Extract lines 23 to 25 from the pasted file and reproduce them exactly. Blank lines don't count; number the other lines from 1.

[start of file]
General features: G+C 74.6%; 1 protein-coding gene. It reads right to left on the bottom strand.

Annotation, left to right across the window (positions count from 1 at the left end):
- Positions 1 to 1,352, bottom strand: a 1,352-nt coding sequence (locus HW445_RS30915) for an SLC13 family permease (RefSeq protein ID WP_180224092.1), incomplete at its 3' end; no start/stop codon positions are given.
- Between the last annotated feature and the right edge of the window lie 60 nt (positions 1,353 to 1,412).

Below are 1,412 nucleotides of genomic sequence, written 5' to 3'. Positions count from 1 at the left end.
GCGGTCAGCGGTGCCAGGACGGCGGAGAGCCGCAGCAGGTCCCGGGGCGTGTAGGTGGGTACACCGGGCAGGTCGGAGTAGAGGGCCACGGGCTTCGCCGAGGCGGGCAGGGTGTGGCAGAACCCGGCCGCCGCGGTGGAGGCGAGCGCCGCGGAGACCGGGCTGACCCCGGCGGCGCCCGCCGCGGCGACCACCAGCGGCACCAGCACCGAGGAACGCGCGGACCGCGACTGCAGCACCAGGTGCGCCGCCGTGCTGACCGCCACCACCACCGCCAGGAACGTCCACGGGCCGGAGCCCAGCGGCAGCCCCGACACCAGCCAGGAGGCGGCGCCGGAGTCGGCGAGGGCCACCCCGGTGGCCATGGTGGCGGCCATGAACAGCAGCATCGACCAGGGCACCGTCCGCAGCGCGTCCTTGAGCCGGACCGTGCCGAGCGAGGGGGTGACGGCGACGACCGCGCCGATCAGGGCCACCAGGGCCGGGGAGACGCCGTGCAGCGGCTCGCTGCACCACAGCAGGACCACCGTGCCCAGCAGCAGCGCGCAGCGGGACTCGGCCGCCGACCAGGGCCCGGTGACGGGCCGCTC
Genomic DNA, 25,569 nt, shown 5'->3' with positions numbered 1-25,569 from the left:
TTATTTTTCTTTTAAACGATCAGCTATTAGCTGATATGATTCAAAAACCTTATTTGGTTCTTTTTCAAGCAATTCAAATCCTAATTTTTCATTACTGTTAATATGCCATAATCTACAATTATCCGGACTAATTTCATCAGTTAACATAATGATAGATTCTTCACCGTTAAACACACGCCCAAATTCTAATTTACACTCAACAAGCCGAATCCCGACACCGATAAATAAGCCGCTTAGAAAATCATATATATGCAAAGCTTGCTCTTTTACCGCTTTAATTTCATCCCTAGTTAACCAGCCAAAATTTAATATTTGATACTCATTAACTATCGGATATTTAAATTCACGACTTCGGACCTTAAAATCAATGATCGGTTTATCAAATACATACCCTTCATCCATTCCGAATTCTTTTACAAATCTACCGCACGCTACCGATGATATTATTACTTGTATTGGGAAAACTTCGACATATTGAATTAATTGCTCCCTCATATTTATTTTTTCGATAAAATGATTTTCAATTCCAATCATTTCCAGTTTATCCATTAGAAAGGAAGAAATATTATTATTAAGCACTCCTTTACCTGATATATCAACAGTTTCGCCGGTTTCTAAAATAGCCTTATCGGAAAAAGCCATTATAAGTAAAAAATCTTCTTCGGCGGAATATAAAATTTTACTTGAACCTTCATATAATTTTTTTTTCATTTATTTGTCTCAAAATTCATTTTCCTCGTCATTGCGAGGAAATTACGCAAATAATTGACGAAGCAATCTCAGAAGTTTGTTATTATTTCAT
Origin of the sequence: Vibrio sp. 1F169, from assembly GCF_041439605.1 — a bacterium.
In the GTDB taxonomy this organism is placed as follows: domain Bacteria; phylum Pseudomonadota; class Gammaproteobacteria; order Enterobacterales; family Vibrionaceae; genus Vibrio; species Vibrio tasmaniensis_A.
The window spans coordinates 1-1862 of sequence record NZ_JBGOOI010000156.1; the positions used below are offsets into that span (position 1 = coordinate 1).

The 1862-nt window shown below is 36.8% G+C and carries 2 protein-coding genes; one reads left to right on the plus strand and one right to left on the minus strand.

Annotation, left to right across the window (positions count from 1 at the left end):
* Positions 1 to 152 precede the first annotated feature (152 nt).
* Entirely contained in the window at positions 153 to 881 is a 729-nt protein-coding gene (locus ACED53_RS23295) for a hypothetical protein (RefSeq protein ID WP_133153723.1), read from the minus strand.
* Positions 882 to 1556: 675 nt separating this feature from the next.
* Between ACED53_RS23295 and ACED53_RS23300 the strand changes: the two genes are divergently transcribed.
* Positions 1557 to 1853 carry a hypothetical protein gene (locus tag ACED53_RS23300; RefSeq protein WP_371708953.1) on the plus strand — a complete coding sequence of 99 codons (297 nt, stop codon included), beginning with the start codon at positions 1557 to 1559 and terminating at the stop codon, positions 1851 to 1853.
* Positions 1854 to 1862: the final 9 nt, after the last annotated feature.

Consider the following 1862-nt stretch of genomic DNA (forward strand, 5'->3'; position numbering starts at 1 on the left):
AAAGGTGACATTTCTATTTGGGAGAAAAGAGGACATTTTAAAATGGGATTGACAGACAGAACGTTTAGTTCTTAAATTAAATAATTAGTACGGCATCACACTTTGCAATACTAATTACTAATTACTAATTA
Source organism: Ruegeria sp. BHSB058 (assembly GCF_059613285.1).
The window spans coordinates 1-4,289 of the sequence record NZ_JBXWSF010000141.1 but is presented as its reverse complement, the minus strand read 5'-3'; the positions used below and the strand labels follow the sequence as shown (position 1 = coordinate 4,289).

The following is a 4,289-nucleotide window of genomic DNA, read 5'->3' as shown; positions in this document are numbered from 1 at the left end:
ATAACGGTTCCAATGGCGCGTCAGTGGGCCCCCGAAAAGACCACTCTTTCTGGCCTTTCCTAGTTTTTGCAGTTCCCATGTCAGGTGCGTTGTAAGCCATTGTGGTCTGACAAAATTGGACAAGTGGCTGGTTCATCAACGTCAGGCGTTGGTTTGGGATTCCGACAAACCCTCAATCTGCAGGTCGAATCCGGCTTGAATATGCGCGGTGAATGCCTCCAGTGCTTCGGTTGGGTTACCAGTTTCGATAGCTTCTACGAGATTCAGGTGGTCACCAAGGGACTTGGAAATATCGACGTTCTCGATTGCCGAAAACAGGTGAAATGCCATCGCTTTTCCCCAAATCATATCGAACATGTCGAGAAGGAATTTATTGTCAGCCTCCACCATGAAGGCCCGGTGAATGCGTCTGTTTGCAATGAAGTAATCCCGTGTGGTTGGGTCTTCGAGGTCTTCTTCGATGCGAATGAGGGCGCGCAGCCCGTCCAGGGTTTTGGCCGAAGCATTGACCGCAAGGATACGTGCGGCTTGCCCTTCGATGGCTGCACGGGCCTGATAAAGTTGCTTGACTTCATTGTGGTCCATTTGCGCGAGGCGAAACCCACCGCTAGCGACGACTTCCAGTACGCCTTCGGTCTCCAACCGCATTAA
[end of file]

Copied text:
The window spans coordinates 1-4,289 of the sequence record NZ_JBXWSF010000141.1 but is presented as its reverse complement, the minus strand read 5'-3'; the positions used below and the strand labels follow the sequence as shown (position 1 = coordinate 4,289).

The following is a 4,289-nucleotide window of genomic DNA, read 5'->3' as shown; positions in this document are numbered from 1 at the left end:
ATAACGGTTCCAATGGCGCGTCAGTGGGCCCCCGAAAAGACCACTCTTTCTGGCCTTTCCTAGTTTTTGCAGTTCCCATGTCAGGTGCGTTGTAAGCCATTGTGGTCTGACAAAATTGGACAAGTGGCTGGTTCATCAACGTCAGGCGTTGGTTTGGGATTCCGACAAACCCTCAATCTGCAGGTCGAATCCGGCTTGAATATGCGCGGTGAATGCCTCCAGTGCTTCGGTTGGGTTACCAGTTTCGATAGCTTCTACGAGATTCAGGTGGTCACCAAGGGACTTGGAAATATCGACGTTCTCGATTGCCGAAAACAGGTGAAATGCCATCGCTTTTCCCCAAATCATATCGAACATGTCGAGAAGGAATTTATTGTCAGCCTCCACCATGAAGGCCCGGTGAATGCGTCTGTTTGCAATGAAGTAATCCCGTGTGGTTGGGTCTTCGAGGTCTTCTTCGATGCGAATGAGGGCGCGCAGCCCGTCCAGGGTTTTGGCCGAAGCATTGACCGCAAGGATACGTGCGGCTTGCCCTTCGATGGCTGCACGGGCCTGATAAAGTTGCTTGACTTCATTGTGGTCCATTTGCGCGAGGCGAAACCCACCGCTAGCGACGACTTCCAGTACGCCTTCGGTCTCCAACCGCATTAA